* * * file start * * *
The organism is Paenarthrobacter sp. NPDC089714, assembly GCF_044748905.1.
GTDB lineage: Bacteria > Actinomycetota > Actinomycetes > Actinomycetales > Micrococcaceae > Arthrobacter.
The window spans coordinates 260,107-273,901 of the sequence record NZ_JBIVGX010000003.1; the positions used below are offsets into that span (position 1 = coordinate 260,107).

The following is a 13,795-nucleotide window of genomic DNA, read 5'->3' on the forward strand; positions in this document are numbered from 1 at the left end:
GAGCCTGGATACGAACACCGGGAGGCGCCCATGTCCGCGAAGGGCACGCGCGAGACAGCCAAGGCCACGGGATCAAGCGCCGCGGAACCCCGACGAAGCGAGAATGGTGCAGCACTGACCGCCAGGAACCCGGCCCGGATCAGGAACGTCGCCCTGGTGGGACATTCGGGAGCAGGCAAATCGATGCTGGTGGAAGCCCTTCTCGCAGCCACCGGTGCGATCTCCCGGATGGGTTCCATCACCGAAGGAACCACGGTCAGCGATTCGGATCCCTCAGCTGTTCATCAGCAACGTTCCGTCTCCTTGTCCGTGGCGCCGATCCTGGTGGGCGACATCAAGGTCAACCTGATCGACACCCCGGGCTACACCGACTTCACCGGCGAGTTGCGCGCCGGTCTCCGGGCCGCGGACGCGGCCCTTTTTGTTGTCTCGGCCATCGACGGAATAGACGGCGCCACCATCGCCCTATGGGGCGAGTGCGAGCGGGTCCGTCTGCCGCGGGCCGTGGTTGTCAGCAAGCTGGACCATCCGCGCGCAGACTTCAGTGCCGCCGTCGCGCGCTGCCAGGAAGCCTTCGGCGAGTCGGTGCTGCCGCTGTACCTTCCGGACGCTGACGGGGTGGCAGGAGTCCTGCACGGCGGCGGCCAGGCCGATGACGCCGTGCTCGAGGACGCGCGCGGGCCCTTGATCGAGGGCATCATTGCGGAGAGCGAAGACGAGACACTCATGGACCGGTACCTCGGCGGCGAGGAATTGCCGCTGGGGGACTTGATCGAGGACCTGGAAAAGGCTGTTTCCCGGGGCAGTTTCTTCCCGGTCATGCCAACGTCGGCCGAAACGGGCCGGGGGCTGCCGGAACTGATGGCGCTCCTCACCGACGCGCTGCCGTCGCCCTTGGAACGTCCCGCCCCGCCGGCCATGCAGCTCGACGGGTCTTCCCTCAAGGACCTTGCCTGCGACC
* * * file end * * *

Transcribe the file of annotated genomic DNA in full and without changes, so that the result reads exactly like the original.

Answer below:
The organism is Paenarthrobacter sp. NPDC089714, assembly GCF_044748905.1.
GTDB lineage: Bacteria > Actinomycetota > Actinomycetes > Actinomycetales > Micrococcaceae > Arthrobacter.
The window spans coordinates 260,107-273,901 of the sequence record NZ_JBIVGX010000003.1; the positions used below are offsets into that span (position 1 = coordinate 260,107).

The following is a 13,795-nucleotide window of genomic DNA, read 5'->3' on the forward strand; positions in this document are numbered from 1 at the left end:
GAGCCTGGATACGAACACCGGGAGGCGCCCATGTCCGCGAAGGGCACGCGCGAGACAGCCAAGGCCACGGGATCAAGCGCCGCGGAACCCCGACGAAGCGAGAATGGTGCAGCACTGACCGCCAGGAACCCGGCCCGGATCAGGAACGTCGCCCTGGTGGGACATTCGGGAGCAGGCAAATCGATGCTGGTGGAAGCCCTTCTCGCAGCCACCGGTGCGATCTCCCGGATGGGTTCCATCACCGAAGGAACCACGGTCAGCGATTCGGATCCCTCAGCTGTTCATCAGCAACGTTCCGTCTCCTTGTCCGTGGCGCCGATCCTGGTGGGCGACATCAAGGTCAACCTGATCGACACCCCGGGCTACACCGACTTCACCGGCGAGTTGCGCGCCGGTCTCCGGGCCGCGGACGCGGCCCTTTTTGTTGTCTCGGCCATCGACGGAATAGACGGCGCCACCATCGCCCTATGGGGCGAGTGCGAGCGGGTCCGTCTGCCGCGGGCCGTGGTTGTCAGCAAGCTGGACCATCCGCGCGCAGACTTCAGTGCCGCCGTCGCGCGCTGCCAGGAAGCCTTCGGCGAGTCGGTGCTGCCGCTGTACCTTCCGGACGCTGACGGGGTGGCAGGAGTCCTGCACGGCGGCGGCCAGGCCGATGACGCCGTGCTCGAGGACGCGCGCGGGCCCTTGATCGAGGGCATCATTGCGGAGAGCGAAGACGAGACACTCATGGACCGGTACCTCGGCGGCGAGGAATTGCCGCTGGGGGACTTGATCGAGGACCTGGAAAAGGCTGTTTCCCGGGGCAGTTTCTTCCCGGTCATGCCAACGTCGGCCGAAACGGGCCGGGGGCTGCCGGAACTGATGGCGCTCCTCACCGACGCGCTGCCGTCGCCCTTGGAACGTCCCGCCCCGCCGGCCATGCAGCTCGACGGGTCTTCCCTCAAGGACCTTGCCTGCGACC